Scientists May Have Pinpointed the Source of Mars’ Methane

Scientists May Have Pinpointed the Source of Mars’ Methane

Back in 2013, NASA’s Mars probe Curiosity reported detecting methane on Mars. This was a significant finding — methane has been periodically detected on Mars at various points, but the gas has always vanished thereafter. Long periods of time have passed without any methane being detected in the atmosphere at all.

In a new report, researchers claim to have found data substantiating Curiosity’s initial methane detection. By scouring records from the ESO’s Mars Express satellite, the team found evidence that its probe had picked up the methane burst as well, confirming that Curiosity detected what we thought it had. More interestingly, we may also have found the source.

Spoiler: It probably isn’t organically produced. Despite the fact that much of Earth’s methane is produced biologically, biological sources for Mars’ methane were always unlikely. If these findings are accurate, we can lay that idea to rest. Comparing the data from Curiosity with the data from Mars Express, the team was able to determine that the methane in question probably came from a ground release some distance from Curiosity’s location at Gale Crater.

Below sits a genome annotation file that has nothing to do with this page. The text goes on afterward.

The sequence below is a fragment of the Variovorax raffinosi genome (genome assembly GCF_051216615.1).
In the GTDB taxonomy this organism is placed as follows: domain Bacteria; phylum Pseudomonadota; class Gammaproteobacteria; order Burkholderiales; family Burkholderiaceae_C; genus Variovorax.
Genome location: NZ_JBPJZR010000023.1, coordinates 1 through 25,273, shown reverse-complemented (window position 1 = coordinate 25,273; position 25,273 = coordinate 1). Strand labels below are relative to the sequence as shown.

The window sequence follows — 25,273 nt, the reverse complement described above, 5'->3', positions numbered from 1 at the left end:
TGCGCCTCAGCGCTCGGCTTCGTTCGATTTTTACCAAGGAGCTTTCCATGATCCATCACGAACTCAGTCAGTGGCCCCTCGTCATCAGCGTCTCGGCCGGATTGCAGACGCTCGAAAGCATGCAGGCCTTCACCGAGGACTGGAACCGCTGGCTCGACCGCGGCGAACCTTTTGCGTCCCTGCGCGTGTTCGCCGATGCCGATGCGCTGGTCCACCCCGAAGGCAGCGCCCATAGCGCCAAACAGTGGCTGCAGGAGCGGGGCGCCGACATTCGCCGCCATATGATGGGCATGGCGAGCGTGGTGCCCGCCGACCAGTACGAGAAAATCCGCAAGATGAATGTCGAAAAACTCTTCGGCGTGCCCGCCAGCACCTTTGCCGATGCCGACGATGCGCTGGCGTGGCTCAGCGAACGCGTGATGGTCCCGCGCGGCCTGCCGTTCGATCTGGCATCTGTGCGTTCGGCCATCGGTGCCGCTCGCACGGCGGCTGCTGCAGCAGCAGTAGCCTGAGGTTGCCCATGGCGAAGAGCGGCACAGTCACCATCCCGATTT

The most likely outcome, according to the team, is that 39-54 tonnes of methane were released into the Martian atmosphere from a subterranean source. After considering when the release began and the likely size, the scientists were able to create a likely grid for the emissions.

The most likely sources for Curiosity’s methane leak.
The most likely sources for Curiosity’s methane leak.

Their model suggests the release may have come from Aeolis Mensae, a geological feature some 300 miles east of Gale Crater. Current thinking is that a break in the Martian permafrost allowed for a significant release of methane gas. The features at Aeolis Mensae are thought to be favorable for this kind of permafrost formation, increasing the chance that periodic breaks or fault lines could allow for a release. Gas accumulation could have caused a breach, or the permafrost might have been broken by a meteorite impact. The most likely origin block we’ve identified on the surface contains numerous geological faults that could account for the release.

This investigation highlights one of the gaps in our knowledge of Mars. While we’re familiar with the planet’s surface at this point, knowledge of its interior is lacking. Missions like InSight are intended to increase our knowledge of Mars’ subsurface geology for precisely this reason.

These permafrost breakages aren’t as exciting as it would be to find actual, methane-releasing life. Few things would be. But locating a plausible intermittent source for Mars’ methane release allows scientists to better categorize that data point as they plan missions and look for the best locations to explore the deep history of the planet.

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